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The Battalion

The Student News Site of Texas A&M University - College Station

The Battalion

The Student News Site of Texas A&M University - College Station

The Battalion

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A glimpse of the Mountaintop

Photo by Provided by Kirk Richard Smith

L.A. Theatre Works and Susan Albert Loewenberg, Producing Director, present The Mountaintop by Katori Hall. Starring Gilbert Glenn Brown as Dr. Martin Luther King, Jr., and Karen Malina White as Camae. Photography © Kirk Richard Smith. All rights reserved.

In remembrance of Martin Luther King Jr.’s assassination on April 4th, 1968 , MSC OPAS brings the inspiration of the civil rights leader to Rudder Theatre.
The Mountain Top, written by Katori Hall, depicts King just hours before his murder in the Lorraine Motel in Memphis. The plot explores the human flaws of the civil rights leader and connection with Camae, King’s maid, played by two-time NAACP winner Karen White. Tickets for Wednesday evening’s show will be a free of charge to students.
Throughout the play, Camae, who in reality is an angel reveals to King, played by Gilbert Brown, that it is now time for King to come to the promised land. The audience witnesses King’s joy and dismay of the triumphs and tragedies that arise in his glimpse of America’s future.
While acknowledging his profound strengths as a civil rights pioneer, Hall said she felt it was imperative to show King’s humanism and vulnerability throughout the play.
“It was really important for me to show the human side of King…King changed the world but he was not a deity, he was a man, a human being like me and you,” Hall said. “So it was important to show him as such: vulnerable.”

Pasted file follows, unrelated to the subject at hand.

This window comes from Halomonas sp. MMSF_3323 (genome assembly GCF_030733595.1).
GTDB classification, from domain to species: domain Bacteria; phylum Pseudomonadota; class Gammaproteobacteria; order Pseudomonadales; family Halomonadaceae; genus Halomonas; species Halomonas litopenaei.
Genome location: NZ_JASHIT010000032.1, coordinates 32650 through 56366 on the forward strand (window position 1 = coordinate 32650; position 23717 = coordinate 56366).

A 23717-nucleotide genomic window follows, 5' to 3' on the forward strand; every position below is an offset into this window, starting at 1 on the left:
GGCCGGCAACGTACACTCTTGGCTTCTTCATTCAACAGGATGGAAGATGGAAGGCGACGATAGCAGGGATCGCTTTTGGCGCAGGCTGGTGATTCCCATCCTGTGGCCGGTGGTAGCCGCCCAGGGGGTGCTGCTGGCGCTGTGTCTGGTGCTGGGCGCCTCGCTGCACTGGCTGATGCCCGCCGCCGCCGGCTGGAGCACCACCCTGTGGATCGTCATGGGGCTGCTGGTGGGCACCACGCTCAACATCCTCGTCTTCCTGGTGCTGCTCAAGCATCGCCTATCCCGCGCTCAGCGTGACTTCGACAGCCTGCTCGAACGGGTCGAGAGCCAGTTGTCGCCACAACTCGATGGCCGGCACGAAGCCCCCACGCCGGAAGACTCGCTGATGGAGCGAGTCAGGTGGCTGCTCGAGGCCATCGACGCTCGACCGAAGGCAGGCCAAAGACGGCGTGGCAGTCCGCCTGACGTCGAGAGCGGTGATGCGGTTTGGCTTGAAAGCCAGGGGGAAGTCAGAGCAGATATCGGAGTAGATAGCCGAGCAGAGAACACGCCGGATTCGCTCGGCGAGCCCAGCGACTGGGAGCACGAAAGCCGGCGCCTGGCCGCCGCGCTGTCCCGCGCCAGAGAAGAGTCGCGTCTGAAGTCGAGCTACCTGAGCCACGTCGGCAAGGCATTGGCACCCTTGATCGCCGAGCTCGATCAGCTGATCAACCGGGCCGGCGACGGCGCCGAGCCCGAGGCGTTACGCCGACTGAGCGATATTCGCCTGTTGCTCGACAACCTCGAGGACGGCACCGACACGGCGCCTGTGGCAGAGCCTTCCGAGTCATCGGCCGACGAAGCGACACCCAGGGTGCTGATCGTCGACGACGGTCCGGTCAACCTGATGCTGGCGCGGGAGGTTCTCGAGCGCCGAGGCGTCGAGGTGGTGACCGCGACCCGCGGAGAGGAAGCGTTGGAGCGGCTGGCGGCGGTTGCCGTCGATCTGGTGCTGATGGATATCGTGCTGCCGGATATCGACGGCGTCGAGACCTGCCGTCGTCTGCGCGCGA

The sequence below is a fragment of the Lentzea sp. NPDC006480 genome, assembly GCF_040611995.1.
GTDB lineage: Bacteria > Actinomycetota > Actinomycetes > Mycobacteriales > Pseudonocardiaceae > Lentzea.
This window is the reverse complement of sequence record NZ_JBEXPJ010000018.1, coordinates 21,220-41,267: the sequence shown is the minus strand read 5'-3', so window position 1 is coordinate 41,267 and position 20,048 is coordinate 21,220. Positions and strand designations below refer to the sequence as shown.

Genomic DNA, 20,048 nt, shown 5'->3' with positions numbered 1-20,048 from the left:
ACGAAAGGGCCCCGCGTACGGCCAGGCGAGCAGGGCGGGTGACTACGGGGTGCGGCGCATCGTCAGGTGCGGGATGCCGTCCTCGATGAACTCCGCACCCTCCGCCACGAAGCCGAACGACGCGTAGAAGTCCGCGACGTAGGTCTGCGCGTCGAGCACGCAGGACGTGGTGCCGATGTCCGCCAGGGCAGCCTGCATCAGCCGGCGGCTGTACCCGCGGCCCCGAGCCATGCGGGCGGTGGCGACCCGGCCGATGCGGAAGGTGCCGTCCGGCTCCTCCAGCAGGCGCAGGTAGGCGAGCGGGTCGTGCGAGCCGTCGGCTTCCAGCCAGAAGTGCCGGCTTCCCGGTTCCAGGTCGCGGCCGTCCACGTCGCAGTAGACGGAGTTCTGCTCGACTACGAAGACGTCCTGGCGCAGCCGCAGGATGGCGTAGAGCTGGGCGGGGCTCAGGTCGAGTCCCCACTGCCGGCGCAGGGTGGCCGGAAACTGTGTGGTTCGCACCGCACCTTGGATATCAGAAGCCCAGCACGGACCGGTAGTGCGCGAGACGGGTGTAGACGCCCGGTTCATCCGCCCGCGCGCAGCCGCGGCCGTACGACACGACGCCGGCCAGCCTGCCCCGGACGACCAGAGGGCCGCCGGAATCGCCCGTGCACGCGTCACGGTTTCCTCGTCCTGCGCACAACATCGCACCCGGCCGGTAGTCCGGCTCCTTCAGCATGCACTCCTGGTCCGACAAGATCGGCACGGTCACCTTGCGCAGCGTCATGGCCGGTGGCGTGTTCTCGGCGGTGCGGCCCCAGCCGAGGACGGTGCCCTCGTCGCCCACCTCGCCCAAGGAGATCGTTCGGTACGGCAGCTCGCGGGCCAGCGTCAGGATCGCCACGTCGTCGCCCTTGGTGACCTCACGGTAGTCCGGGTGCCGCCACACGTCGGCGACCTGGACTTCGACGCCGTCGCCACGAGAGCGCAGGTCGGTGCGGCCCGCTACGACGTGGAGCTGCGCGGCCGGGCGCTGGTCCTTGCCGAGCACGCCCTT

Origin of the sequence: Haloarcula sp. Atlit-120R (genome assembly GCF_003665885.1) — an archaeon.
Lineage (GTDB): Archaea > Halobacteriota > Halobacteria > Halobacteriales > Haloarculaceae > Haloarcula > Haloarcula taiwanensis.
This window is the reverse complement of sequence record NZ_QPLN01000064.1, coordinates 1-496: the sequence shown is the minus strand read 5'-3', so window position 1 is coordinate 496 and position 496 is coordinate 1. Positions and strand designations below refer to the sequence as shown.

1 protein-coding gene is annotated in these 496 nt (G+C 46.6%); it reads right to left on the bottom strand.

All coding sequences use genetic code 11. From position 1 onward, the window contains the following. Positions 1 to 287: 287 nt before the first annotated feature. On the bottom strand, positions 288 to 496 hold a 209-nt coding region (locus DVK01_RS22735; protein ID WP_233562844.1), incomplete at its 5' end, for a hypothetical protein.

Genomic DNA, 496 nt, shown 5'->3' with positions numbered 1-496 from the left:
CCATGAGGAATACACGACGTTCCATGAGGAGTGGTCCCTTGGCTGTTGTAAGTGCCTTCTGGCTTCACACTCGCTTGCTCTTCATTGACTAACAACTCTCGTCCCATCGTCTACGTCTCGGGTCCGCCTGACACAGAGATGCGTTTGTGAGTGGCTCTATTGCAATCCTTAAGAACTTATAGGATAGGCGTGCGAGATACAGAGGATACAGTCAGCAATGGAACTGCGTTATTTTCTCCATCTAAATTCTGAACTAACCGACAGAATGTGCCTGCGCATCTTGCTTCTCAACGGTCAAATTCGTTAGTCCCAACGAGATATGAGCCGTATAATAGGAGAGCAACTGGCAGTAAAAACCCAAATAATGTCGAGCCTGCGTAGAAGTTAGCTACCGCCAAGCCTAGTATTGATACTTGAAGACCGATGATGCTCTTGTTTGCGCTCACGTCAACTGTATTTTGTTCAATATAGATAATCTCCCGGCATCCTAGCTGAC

While Kings vulnerability is depicted at large throughout the production, Gilbert Brown, stage actor who plays King, recounts being unsure of how audiences would react to the piece.
“Hall likes to stir things up,” Brown said. “The idea of portraying King in this particular way, which was at the time 2011, was earth shattering. When I read it for the first time I was intimidated by it, one—because it was King and two— because I wondered how it would be received… there is a lot of bravery in this piece.”
Kaila Brooks, business grad student, said the way King was portrayed as Michael, the name he was referred to as a child, along with this sense of normalcy, really stood out to her throughout the play. Brooks said the production made her recognize how recent this piece of history was and realize the progress the American society has made.
“The way Martin Luther King was portrayed as Michael, as his non superhero self, just a normal man, frustrated with the circumstances back then, was the part that stood out to me the most, Brooks said. “Also, for it to be the night of his anniversary, just 50 years ago, we realize it’s not that long ago. Yes, we are dealing with the same problems today but we are definitely not in the same place.”
Karen White, actress who plays Camae, said that the honesty of the piece provides a reminder to the audience of Kings message— his non- violence approach is at the heart of his movement and he never strayed from it.
“The writer Katori Hall has written this piece so brilliantly,” White said. “At the heart of it all, there’s honesty and truth that resonates and its so profound and humbling to be doing it now at the anniversary of King’s assassination 50 years ago. We’re still talking about the same issues so I think it’s really humbling that we get to travel and remind each other about his message about non-violence which is at the heart of his message.”

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